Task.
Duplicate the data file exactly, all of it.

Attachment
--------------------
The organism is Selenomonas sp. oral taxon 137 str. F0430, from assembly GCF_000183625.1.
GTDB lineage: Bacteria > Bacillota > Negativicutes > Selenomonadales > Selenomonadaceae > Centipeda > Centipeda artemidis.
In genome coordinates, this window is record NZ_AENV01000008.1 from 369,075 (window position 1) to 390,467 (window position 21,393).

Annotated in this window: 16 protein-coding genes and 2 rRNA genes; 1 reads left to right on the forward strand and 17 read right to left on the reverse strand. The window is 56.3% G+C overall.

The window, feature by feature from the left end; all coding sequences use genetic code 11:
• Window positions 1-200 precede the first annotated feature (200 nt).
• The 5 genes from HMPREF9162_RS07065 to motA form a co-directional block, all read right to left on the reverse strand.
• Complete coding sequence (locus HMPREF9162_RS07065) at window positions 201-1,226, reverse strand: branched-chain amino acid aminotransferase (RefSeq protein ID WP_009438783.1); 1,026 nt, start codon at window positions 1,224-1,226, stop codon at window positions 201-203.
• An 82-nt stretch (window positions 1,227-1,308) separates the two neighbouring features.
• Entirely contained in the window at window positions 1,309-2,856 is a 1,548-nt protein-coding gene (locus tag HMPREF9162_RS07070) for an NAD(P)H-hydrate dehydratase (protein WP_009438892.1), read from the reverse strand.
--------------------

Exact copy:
The organism is Selenomonas sp. oral taxon 137 str. F0430, from assembly GCF_000183625.1.
GTDB lineage: Bacteria > Bacillota > Negativicutes > Selenomonadales > Selenomonadaceae > Centipeda > Centipeda artemidis.
In genome coordinates, this window is record NZ_AENV01000008.1 from 369,075 (window position 1) to 390,467 (window position 21,393).

Annotated in this window: 16 protein-coding genes and 2 rRNA genes; 1 reads left to right on the forward strand and 17 read right to left on the reverse strand. The window is 56.3% G+C overall.

The window, feature by feature from the left end; all coding sequences use genetic code 11:
• Window positions 1-200 precede the first annotated feature (200 nt).
• The 5 genes from HMPREF9162_RS07065 to motA form a co-directional block, all read right to left on the reverse strand.
• Complete coding sequence (locus HMPREF9162_RS07065) at window positions 201-1,226, reverse strand: branched-chain amino acid aminotransferase (RefSeq protein ID WP_009438783.1); 1,026 nt, start codon at window positions 1,224-1,226, stop codon at window positions 201-203.
• An 82-nt stretch (window positions 1,227-1,308) separates the two neighbouring features.
• Entirely contained in the window at window positions 1,309-2,856 is a 1,548-nt protein-coding gene (locus tag HMPREF9162_RS07070) for an NAD(P)H-hydrate dehydratase (protein WP_009438892.1), read from the reverse strand.